• Alex says:

    Becca, given your comment, I would be genuinely appreciative of your feedback on the situation that I described.

  • Monisha says:

    I can't help but think about some of the iatrogenic effects of group therapy for adolescents with various behavioral problems (work by the oregon group that includes Dishion). Basically, if you get juvenile delinquents together to talk, sometimes the effects are opposite to those you hoped for; there are all kinds of reasons why this isn't quite the same as the program described above, but there is this way in which being in a GROUP of people who have done the same thing may inadvertently serve to normalize the behaviors that are supposed to get prevented.

    All that is of course a separate issue from the one of whether it makes sense to spend additional resources from a limited pool on people who already abused their privileges.

  • becca says:

    Alex- One of the phenomenons I was getting at that I'm aware of is encapsulated by Malcolm Gladwell's description of some spectacular Korean airplane crash as attributable directly to a co-pilot who was clearly uncomfortable directly alerting the pilot to an error. Whether this attitude is truly enriched in Korean culture compared to e.g. US culture is open for debate (there are also transcripts from US flights that went down where people noticed but did not make sure the pilot noticed a lack of fuel for the plane), but there likely are statistical associations between (sub)culture and habits surrounding questioning authority. And of course there are all the myriad differences in power and privilege that may influence who is an "authority"- there's a lot of things to consider about WHO is in your lab that may give you some hints about how to encourage them to raise concerns.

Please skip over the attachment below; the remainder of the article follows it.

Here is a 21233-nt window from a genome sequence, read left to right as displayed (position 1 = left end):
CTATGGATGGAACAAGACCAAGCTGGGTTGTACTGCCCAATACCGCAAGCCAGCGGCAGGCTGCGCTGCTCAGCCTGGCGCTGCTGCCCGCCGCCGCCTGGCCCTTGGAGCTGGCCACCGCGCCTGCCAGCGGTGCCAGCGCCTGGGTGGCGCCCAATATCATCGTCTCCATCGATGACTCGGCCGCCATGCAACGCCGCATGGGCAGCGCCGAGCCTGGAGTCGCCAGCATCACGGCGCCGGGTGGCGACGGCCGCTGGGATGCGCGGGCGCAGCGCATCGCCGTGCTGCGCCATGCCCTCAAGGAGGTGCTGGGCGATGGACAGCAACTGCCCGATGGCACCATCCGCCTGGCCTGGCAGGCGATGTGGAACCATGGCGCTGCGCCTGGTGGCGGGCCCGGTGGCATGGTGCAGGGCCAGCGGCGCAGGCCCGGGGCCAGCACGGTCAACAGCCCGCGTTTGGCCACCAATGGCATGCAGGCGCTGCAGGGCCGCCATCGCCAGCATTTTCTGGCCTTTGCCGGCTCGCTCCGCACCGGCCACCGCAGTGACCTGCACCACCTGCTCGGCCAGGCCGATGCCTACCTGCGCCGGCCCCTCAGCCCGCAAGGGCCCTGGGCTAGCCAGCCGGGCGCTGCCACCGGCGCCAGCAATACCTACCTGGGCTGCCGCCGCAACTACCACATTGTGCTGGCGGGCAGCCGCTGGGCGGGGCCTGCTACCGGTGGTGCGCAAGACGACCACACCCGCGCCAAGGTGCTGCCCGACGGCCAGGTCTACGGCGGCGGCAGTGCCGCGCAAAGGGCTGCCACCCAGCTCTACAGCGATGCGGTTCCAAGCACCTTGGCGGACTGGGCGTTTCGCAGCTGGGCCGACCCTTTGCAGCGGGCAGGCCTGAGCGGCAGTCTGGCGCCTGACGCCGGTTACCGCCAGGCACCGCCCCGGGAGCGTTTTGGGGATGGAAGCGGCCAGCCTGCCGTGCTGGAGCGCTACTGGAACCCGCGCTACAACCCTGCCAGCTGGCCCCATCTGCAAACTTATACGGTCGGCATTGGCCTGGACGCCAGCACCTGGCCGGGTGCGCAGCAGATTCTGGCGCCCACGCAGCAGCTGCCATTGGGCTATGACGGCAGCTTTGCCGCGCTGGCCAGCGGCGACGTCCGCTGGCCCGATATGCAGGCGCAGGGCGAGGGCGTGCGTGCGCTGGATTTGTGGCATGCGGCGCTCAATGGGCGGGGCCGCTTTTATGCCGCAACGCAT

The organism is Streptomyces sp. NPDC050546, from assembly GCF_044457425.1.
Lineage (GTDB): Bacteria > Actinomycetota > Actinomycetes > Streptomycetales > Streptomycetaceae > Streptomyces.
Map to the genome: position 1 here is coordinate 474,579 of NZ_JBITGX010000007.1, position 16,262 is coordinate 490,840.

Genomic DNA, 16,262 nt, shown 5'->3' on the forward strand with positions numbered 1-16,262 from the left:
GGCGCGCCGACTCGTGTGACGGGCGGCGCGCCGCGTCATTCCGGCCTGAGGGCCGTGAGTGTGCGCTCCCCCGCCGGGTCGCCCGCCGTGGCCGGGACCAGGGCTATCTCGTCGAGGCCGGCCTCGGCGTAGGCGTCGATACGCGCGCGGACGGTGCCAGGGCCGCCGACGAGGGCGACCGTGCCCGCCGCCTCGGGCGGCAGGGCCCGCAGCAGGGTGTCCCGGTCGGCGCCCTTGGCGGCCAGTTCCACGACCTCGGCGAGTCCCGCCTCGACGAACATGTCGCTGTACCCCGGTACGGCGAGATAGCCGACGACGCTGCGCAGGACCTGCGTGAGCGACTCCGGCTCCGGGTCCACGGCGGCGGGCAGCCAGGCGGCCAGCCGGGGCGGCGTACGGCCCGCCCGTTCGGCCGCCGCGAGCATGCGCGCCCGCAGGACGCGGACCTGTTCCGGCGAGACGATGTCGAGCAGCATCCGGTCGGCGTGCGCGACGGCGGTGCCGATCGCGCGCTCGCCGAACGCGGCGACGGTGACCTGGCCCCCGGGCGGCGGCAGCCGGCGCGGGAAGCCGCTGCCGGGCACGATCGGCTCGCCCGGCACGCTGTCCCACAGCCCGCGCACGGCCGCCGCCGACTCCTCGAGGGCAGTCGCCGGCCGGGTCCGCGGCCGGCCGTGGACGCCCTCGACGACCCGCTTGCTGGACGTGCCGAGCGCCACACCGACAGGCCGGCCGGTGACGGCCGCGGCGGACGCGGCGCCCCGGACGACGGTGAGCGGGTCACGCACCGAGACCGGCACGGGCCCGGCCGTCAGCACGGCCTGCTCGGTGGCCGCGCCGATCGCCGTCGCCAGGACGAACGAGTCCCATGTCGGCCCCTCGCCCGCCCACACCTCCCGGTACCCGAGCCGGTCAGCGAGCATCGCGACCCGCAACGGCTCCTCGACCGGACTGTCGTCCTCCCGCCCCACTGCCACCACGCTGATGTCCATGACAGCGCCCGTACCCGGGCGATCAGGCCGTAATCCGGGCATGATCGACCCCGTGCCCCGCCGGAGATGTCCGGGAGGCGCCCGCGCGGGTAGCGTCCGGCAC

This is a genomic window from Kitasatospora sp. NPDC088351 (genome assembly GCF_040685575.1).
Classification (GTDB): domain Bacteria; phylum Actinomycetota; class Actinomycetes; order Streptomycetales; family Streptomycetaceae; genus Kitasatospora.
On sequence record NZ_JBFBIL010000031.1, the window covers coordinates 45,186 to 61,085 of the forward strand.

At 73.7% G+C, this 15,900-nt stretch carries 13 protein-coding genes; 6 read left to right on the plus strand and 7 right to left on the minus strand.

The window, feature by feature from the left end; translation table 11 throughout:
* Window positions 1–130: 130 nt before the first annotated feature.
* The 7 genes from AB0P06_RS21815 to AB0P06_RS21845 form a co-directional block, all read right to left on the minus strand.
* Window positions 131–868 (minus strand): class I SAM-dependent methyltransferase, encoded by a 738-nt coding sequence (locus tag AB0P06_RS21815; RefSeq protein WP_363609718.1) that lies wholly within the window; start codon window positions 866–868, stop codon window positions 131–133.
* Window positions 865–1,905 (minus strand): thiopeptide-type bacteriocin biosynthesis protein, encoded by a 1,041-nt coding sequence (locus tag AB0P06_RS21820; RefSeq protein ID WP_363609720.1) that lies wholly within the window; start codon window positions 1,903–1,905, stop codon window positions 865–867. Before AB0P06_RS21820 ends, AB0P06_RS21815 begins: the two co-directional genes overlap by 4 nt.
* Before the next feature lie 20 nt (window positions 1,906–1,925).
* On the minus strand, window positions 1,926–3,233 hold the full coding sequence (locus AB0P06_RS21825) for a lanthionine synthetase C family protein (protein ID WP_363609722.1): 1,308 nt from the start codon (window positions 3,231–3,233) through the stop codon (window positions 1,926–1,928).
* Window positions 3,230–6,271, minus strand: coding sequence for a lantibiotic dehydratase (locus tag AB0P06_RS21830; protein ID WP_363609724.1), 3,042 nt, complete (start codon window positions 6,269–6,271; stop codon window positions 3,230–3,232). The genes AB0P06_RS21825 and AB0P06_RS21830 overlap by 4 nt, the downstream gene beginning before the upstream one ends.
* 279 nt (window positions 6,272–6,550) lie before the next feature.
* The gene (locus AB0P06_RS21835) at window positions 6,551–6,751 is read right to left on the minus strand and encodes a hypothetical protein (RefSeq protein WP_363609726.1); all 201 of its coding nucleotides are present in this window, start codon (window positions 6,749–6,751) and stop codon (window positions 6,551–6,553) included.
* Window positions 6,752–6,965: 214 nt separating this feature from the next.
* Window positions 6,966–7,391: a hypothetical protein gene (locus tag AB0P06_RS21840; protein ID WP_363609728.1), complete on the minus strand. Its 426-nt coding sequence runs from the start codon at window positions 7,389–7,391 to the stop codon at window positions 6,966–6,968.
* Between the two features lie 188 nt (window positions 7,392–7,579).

I would note that either the planecrash thing or your own history with the erratum would be good anecdotes to open a dialog about people's different expectations, and the tone you hope to set for the lab. I suppose you could flat out ask your lab members what norms they grew up with and do some scenario discussions, like in ethics training, though some people find those things annoying. And it's also important to respond well to people questioning things.

    All that said, it's one thing to have that little "maybe I should say something" inkling and quite another to actually be assertive in correcting the work of others. My understanding of human psychology suggests that it's surprisingly hard for most of us to go against a group. Perhaps especially a group of smart people, and especially a group we identify with. Nurturing healthy conflict is one of the trickiest aspects of group dynamics, and it's not an aspect of the job of "PI" that I necessarily envy (to my dismay, it doesn't even appear to be on every PI's radar, perhaps because conflict has such a bad rap).

  • [...] spurred by the uptick in reported cases of fraud in science over the past few years, and in part by DrugMonkey's post on the RePAIR program for rehabilitating fraudsters. I have no idea whether this apparent uptick in fraud is due to more fraud occurring (probably) or [...]

  • University Staff Employee says:

    Unfortunately, some ethics problems are related to the atmosphere created by those who think they are above the rules. This is perpetuated from PI to trainee and advanced trainee to new trainee.

    Despite the fact that our university has experienced some public airing of dirty laundry, the things that are actually done do not change. We have more paperwork and "assurances" but they are not worth the paper they are written on without the will of the researchers.

    I will be leaving the field I have been in for two decades, because I am burnt out. Part of the problem is dealing with those above the rules. I look forward to not hearing that a rule, regulation or decree from an assurance committee "doesn't matter" or doesn't mean anything".

  • Julie Williamson says:

    What about faking sources (A certain New York Times reporter) Faking strength and endurance (Certain athletes) Maybe the issue is more why people feel they aren't good enough? Why people feel they need to cross the line to get ahead? Is it really the system -- the university, the newspaper, the institution, the coaching or really just the person?

Leave a Reply